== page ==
Bakersfield, CA, September 25, 2007 --(PR.com
)-- Tin Lizard Tales: Reflections from a Train is a ride worth taking. Though author Schuyler T. Wallace may appear as somewhat of a curmudgeon, he is more a man who is passionate about the problems of life. As we travel with him by train through the United States and Canada, there is much to learn from his humorous and often penetrating observations. Readers will experience the highs and lows of train travel: the smells and sounds, the rudeness and the joys of life both on and off the Tin Lizard.
“I walk through the train and have never seen anything like it. It is Spring Break and the train is full of young people. They are sleeping in the aisles, in luggage racks, behind and under tables in the lounge car, and anywhere else a body can be stuffed. There are feet and heads and fannies everywhere. Walking around without stepping on or kicking something is almost impossible. I’ve seen refugee trains on television news and this is worse. I feel like I am fleeing the rebels in some third world country and start looking for goats and chickens—I know they are here somewhere.”
Wallace begins our journey at the Amtrak station in Bakersfield, California, and from there readers are treated to a short primer on the history of train travel. Through the West, Midwest and East, the sights become a history lesson, with frequent detours, if you will, that offer in-depth looks at the people and events that shaped America—from the Lincoln-Douglas debates to the Great Chicago Fire to the ever-changing life of a tiny church at Ground Zero.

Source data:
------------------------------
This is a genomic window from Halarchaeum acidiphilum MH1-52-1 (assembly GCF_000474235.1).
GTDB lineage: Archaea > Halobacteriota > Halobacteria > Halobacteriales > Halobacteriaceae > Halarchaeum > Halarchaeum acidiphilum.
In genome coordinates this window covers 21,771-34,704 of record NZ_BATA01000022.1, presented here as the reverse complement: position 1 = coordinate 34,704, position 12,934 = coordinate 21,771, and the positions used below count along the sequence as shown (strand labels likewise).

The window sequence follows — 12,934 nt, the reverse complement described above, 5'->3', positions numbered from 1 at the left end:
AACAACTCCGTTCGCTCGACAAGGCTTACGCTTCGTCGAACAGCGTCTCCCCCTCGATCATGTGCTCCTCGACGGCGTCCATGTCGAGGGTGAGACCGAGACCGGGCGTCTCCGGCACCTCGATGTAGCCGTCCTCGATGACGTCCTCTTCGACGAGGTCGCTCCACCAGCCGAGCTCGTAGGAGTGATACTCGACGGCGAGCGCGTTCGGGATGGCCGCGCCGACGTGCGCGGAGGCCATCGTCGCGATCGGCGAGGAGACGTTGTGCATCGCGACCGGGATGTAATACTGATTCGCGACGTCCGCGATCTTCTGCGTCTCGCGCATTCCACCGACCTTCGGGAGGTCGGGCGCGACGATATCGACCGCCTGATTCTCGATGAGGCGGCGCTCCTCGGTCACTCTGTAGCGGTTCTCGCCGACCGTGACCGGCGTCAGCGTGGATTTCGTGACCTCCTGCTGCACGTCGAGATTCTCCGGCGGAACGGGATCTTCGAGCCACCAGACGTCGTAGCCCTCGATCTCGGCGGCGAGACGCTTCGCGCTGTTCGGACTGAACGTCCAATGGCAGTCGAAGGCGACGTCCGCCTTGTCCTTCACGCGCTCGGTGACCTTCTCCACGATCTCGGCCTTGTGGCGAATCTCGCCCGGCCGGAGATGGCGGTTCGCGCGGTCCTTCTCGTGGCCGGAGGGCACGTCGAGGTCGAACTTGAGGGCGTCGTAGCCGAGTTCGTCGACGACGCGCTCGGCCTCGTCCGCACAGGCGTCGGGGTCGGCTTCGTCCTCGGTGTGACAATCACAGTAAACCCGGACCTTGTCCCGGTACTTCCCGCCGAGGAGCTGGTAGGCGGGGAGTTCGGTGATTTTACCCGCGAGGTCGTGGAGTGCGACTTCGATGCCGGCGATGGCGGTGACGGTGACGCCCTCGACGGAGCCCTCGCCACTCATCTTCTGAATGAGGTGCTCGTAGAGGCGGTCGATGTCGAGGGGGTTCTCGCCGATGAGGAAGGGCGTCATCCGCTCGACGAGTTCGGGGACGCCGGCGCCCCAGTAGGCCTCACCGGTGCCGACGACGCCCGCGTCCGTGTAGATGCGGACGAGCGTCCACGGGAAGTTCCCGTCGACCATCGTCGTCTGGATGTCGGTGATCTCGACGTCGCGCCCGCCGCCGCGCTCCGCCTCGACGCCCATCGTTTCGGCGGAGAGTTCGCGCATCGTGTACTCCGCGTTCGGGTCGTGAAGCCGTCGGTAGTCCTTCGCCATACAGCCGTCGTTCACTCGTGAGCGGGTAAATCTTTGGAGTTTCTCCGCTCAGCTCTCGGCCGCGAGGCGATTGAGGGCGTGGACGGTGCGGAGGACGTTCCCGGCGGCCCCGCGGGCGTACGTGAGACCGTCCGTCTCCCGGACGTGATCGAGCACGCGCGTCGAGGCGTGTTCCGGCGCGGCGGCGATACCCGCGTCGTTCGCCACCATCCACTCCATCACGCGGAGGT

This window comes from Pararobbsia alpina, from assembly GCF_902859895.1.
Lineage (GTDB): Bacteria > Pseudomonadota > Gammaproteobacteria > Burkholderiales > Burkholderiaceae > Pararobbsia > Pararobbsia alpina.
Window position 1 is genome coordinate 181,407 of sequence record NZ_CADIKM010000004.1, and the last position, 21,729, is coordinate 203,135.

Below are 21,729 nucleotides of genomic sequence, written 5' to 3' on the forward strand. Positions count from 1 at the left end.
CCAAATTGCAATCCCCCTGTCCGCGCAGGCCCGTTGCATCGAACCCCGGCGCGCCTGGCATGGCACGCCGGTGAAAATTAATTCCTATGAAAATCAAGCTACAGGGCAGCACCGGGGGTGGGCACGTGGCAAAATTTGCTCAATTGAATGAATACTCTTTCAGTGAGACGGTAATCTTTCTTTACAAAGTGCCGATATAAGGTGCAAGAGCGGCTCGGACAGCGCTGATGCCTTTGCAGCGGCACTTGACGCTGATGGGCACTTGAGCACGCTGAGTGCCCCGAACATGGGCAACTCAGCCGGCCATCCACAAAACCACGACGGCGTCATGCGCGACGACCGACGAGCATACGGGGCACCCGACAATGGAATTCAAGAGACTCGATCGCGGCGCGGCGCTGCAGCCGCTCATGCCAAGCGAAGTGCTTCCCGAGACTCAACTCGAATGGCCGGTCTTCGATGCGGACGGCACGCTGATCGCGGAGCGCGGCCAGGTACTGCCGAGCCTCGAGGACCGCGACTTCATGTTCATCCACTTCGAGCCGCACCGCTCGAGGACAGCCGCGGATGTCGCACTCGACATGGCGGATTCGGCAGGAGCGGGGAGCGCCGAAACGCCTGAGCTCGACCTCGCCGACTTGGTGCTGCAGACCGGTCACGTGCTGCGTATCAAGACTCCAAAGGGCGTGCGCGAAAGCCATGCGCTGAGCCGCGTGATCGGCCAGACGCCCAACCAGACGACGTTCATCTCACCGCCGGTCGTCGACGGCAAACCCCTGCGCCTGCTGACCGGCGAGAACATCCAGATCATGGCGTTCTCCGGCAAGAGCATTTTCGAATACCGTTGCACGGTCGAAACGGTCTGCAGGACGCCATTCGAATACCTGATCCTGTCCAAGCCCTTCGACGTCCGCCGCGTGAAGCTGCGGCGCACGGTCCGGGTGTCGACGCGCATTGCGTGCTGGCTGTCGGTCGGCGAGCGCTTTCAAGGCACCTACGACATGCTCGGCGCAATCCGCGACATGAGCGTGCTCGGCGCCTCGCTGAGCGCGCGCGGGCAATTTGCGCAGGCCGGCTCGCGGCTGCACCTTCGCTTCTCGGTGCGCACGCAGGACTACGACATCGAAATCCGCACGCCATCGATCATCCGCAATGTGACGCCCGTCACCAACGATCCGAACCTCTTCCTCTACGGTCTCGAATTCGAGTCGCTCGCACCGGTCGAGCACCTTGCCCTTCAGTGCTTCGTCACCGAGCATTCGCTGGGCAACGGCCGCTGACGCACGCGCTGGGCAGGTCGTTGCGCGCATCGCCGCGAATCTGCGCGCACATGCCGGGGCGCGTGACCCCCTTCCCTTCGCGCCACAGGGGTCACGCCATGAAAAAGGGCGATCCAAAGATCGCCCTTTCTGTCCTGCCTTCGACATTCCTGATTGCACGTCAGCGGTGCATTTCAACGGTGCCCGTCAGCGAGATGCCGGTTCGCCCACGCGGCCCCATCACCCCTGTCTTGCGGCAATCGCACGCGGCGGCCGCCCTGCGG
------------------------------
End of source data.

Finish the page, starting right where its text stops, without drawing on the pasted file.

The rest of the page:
Along the way, Wallace delves unashamedly into subjects such as corporate pollution, deceitful pharmaceutical practices, cruel food handling procedures, the littering of the countryside, the treatment of the homeless, and idiotic celebrities. Tin Lizard Tales provides an eclectic mix that makes his book far more satisfying than the usual literary travel fare.
About Tin Lizard Tales, Wallace says, “I have attempted to include instances of beauty, comedy, and warm-hearted friendship in this chronicle because I’m really not a bitter person―actually, I’m as tenderhearted as a banker. I’m attempting to call attention to the problems we face as opposed to being malicious, although I suppose that interpretation is in the eye of the beholder.”
ISBN(s): 1432712549 Format(s): 6 x 9 Paperback SRP: US $15.95/CAN $16.95
For more information or to contact the author, visit www.outskirtspress.com/tinlizardtales
Born and raised in California, Schuyler T. Wallace is a retired fire chief who says he wants to be a journalist when he gets older. He’s in his seventies, although declining to say at which end. He’s also a heavy reader and coffee drinker, traits he believes that lead to “knowing a lot about everything,” and in this, his first book, he attempts to convince all his doubters.
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